|Subject: Another Reason G&M Report Card is BS:
|Traditionally, university students and administrators don´t always agree, but on the second annual University Report Card, a survey of student satisfaction published in today´s Globe and Mail, there´s consensus that the survey´s methodology renders the findings unreliable.
"It´s frustrating," says Ashley Morton, president of the undergraduate Students´ Administrative Council. "I´m not an expert but I have concerns about the methodology, especially when I see the same schools in the same city having widely different rankings in the category of opportunity for fun off campus. McGill is ranked #1 and Concordia is ranked #16 and they´re six blocks apart in Montreal. One of those numbers is incorrect so how many other numbers are unreliable?"
"Instead of a random sample, where all Canadian university students had an equal chance of being included in the survey, the Report Card uses a self-selected population, with the findings then applied to all students at the university," says David Farrar, vice-provost, students. "You can´t get a reliable picture of student satisfaction from this survey and that´s unfortunate because the more we know about our students, the more responsive we can be in our planning."
"The Report Card doesn´t reflect what students think," says Ranjini Ghosh, president of the Arts and Science Students Union (ASSU), which annually produces a student evaluation of arts and science courses and professors known as the Anti-Calendar. "In the Anti-Calendar survey, every arts and science student gets the chance to respond, while the Report Card was selective," she says. "Neither I nor the president of SAC heard anything about this survey until a month ago."
The Report Card survey sample consisted of some 26,000 students who logged on to studentawards.com, a website designed expressly for those seeking financial aid. The students were invited to answer more than 100 questions about student life on their respective campuses with the responses packaged into a ranking of those universities where more than 230 students responded. Only 38 of more than 93 universities and university colleges represented by the Association of Universities and Colleges of Canada were ranked in this year´s Report Card.
Farrar says that the student experience is a priority at U of T and is a major focus of the university´s emerging academic plan. The most rigorous look at student satisfaction in the university´s history is poised to begin this spring when U of T and seven other major Canadian research and teaching universities join some 600 U.S. universities in the National Survey of Student Engagement (NSSE). According to Farrar, the study is considered the authoritative benchmark on the quality of the student experience.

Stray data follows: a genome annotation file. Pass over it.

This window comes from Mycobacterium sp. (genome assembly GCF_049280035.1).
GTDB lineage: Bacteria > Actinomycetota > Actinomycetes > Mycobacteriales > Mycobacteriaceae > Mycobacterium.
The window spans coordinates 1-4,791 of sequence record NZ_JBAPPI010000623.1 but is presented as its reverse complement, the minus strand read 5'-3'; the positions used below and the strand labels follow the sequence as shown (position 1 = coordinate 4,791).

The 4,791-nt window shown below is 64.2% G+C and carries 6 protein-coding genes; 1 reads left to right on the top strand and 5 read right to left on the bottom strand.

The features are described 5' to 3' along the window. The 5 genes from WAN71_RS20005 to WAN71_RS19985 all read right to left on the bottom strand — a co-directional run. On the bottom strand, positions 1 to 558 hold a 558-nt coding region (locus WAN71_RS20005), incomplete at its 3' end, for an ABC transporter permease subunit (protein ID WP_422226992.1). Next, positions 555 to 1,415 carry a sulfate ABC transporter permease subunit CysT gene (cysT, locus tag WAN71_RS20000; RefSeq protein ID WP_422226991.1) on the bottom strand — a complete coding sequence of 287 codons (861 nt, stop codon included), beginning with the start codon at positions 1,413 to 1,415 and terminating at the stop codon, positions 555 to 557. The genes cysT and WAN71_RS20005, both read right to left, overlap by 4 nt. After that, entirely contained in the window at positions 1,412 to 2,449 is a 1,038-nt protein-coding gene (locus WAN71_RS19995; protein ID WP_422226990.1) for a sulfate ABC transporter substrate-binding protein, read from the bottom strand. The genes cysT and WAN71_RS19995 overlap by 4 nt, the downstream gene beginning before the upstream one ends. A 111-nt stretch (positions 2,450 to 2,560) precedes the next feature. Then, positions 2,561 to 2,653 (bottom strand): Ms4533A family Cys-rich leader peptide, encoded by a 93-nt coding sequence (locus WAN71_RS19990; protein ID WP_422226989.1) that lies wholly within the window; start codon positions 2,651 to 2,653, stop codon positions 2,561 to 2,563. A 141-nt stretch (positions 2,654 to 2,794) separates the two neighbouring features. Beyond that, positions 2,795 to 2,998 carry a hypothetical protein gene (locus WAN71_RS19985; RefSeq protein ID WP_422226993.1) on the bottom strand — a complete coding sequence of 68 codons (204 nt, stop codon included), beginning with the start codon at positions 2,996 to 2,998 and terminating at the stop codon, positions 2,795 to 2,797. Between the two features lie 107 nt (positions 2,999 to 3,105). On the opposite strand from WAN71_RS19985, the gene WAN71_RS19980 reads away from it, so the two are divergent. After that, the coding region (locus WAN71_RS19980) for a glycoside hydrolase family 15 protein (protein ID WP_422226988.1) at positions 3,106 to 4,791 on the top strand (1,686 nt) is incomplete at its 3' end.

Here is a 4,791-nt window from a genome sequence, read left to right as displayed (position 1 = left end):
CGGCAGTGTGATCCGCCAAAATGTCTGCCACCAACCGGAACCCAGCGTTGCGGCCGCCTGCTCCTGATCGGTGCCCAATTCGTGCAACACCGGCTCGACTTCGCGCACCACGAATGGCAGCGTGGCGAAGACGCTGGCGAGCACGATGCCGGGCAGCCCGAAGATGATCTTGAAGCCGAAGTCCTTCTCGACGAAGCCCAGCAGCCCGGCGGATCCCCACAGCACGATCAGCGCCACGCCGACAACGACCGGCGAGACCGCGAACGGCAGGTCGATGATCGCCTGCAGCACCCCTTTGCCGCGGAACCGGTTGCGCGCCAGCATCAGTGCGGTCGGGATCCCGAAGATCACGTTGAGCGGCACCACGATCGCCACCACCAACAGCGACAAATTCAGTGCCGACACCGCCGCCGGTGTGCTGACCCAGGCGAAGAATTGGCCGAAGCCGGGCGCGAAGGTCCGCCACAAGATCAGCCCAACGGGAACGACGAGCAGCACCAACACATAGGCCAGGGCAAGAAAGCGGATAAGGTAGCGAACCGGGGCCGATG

NSSE has been used in the U.S. for three years and has been refined to reflect current best-practice approaches to learning. Based on a random selection of first- and fourth-year students, the study asks them to rate their university on those approaches. It explores the breadth of student life including classroom experiences, relationships, course work, homework, student services and extra curricular activities. "It will help U of T identify where we´re succeeding and where there´s work to be done," says Farrar.
U of T already routinely conducts a number of student surveys and the findings reflect substantial satisfaction with U of T.
ASSU´s Anti-Calendar course evaluations look at more than 100,000 course evaluations. The ASSU student surveys consistently show that the average rating of U of T professors by the students who have taken their course is good/very good, with an average rating of 5.5 on a 7-point scale. When students were asked if they would have taken the course knowing what they know now, more than 70 per cent said yes."
In another survey, by the U.S.-based Higher Education Data Sharing Consortium, graduate students at U of T give very high marks to the quality of their academic program, and a solid majority is satisfied with overall student life. According to the survey, 92 per cent of U of T respondents rate their programs as good, very good or excellent, and 80 per cent would choose U of T again.
In the Office of Student Services, every department does an annual satisfaction survey and students rank all services very highly in terms of relevancy and responsiveness
"There´s a lot of choice at U of T, says SAC´s Morton, "in terms of courses, professors and clubs. We have more student clubs per student than most universities in North America. U of T´s size can be viewed as a problem to some, but that´s part of what makes U of T great. The university´s challenge is to make sure students know about all the options they have, but it´s also up to the students themselves to get out there and make connections. "Until I got involved," he adds, "I didn´t know all there was to do at U of T."
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